Self-help in vocational rehabilitation: Impact of a job search workbook on employment, job search behavior, skill, and self-efficacy
The primary purpose of this study was to investigate whether a job search workbook alone is equivalent to a job search workbook with individual assistance in promoting employment for participants with psychiatric and/or substance use disorders in a vocational rehabilitation program. The study also assessed whether the two interventions differed in the effect on job search skills, job search self-efficacy, employment commitment, and job search behaviors in the context of goal setting theory. Some programs that teach job search skills have been successful in promoting employment for people in vocational rehabilitation and in other settings. Although programs often use workbooks to teach job search skills in individual or group sessions, these workbooks are also given to clients as a stand-alone treatment for obtaining employment, but no evidence exists as to their effectiveness. Research in the area of bibliotherapy suggests that for clinical problems such as depression, anxiety, and sobriety maintenance, a workbook alone can yield outcomes similar to using a workbook with a clinician, but for other problems such as smoking, studies have found no effect for minimal or no contact interventions. ^ In this study, participants from a vocational rehabilitation program who were interested in employment were randomly assigned to job search workbook alone or job search workbook with 8 hours individual assistance. The participants were assessed before and after the 2 month intervention, and at the 4 month follow-up. The data were analyzed using repeated measures MANOVA, ANOVA, and discriminant analysis. Results indicated that number of completed workbook activities was positively associated with job search skill and number of days in competitive employment, but there was no effect of group assignment (workbook-only versus workbook-plus-sessions), or number of individual sessions on any of the dependent variables. Employment commitment was positively related to job search behavior, skill, and self-efficacy. Future research recommendations include varying the intervention by using a group and/or peer facilitator instead of individual sessions with a staff facilitator in order to amplify the effects on job search self-efficacy, behavior, skill, and competitive employment. ^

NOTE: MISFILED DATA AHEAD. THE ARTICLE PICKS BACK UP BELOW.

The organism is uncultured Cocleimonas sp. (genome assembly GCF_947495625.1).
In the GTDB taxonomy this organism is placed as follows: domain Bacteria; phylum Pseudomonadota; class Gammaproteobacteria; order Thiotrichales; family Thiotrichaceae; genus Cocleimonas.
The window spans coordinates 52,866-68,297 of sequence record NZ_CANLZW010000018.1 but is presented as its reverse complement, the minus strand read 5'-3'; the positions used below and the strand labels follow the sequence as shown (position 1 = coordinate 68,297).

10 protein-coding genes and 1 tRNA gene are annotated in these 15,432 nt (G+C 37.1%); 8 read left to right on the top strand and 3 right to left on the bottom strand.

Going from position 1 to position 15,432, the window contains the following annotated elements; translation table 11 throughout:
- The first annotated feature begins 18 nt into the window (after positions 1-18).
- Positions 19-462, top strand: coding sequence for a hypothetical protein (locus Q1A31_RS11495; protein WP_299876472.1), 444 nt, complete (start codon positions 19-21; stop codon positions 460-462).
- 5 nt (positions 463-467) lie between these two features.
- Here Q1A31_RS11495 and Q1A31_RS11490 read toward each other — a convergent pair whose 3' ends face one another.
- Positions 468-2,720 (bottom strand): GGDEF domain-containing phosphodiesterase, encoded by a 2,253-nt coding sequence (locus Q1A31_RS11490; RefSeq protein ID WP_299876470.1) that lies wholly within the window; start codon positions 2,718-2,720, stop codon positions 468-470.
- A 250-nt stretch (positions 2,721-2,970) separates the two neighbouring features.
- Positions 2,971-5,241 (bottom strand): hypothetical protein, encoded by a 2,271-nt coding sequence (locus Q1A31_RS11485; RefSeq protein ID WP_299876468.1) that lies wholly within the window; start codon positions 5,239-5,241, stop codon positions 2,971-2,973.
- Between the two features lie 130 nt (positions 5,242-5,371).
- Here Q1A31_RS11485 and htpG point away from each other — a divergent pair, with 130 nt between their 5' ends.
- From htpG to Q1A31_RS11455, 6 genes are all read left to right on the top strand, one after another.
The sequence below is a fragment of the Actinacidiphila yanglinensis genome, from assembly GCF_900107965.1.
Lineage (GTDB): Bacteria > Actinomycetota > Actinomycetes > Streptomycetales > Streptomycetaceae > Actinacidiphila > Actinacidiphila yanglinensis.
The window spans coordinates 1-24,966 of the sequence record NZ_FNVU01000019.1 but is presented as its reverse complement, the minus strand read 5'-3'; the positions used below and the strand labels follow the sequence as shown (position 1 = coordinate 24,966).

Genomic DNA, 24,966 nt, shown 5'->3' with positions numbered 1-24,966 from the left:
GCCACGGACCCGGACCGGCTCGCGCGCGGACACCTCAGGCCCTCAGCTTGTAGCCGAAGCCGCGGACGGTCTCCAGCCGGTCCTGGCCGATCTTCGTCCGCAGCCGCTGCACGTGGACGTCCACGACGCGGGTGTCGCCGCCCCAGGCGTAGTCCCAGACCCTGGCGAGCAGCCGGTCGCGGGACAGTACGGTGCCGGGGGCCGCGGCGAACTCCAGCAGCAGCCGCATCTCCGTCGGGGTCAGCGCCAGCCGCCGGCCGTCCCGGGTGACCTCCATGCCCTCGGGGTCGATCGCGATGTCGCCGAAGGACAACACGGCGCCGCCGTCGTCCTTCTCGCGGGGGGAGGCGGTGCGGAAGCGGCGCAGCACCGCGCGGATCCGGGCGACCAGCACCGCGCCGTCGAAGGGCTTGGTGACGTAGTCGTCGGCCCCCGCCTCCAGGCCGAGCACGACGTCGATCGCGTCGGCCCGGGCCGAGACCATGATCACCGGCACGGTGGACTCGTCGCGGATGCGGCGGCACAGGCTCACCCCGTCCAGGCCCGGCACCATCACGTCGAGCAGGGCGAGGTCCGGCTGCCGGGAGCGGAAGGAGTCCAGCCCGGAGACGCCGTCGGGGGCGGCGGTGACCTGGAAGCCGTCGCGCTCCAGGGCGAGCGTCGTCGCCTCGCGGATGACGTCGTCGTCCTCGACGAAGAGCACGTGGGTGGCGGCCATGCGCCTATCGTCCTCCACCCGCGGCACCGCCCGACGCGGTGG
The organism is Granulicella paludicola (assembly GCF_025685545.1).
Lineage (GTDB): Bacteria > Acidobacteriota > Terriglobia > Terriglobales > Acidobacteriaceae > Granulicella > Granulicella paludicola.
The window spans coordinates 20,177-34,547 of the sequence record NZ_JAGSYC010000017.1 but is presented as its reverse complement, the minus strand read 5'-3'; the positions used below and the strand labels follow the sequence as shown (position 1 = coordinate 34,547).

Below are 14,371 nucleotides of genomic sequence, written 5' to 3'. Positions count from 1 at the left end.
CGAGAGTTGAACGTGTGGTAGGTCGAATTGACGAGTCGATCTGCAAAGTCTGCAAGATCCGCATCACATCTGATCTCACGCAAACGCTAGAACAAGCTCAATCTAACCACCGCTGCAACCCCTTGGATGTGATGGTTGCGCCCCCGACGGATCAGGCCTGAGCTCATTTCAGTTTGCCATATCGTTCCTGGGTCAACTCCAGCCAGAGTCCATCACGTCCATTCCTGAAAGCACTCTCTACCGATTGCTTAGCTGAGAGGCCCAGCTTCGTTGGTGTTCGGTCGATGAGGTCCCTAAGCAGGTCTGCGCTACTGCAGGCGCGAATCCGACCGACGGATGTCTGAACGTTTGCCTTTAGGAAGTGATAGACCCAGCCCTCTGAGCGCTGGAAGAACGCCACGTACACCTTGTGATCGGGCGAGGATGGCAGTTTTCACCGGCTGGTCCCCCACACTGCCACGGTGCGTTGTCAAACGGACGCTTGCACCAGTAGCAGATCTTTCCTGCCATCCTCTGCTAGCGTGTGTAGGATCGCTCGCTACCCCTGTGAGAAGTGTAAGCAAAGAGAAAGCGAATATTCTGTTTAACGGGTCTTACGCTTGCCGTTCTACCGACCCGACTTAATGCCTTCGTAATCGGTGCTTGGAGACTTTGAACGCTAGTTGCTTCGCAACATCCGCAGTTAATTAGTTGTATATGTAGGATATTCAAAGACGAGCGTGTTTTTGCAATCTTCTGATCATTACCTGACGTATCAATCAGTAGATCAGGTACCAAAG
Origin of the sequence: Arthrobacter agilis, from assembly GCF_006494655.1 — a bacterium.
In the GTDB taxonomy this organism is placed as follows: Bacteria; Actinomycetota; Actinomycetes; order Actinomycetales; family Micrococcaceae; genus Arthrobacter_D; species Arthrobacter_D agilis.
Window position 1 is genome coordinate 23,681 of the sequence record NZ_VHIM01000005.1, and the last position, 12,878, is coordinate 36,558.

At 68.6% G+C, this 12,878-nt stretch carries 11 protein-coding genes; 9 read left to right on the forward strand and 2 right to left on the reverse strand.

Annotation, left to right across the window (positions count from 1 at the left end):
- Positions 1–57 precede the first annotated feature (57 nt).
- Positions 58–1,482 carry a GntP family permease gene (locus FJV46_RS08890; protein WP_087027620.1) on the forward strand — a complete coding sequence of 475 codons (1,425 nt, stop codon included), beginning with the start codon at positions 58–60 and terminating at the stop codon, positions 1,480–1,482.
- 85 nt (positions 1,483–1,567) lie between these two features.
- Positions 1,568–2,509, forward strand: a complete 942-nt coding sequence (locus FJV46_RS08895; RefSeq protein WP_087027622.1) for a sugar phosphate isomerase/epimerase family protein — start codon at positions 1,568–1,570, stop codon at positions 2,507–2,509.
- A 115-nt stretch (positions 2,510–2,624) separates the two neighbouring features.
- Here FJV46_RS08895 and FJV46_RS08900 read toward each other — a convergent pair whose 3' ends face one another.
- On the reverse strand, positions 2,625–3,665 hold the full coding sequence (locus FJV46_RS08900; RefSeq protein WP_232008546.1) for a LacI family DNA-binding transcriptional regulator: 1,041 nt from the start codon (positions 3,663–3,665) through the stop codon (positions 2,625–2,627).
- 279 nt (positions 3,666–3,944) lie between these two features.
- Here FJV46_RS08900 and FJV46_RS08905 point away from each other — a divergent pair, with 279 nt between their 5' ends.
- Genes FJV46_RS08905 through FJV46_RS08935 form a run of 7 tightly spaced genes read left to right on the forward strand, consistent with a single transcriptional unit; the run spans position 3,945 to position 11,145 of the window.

Health Sciences, Rehabilitation and Therapy|Psychology, Clinical
Lisa Noelle Mueller,
"Self-help in vocational rehabilitation: Impact of a job search workbook on employment, job search behavior, skill, and self-efficacy"
(January 1, 2007).
ETD Collection for Fordham University.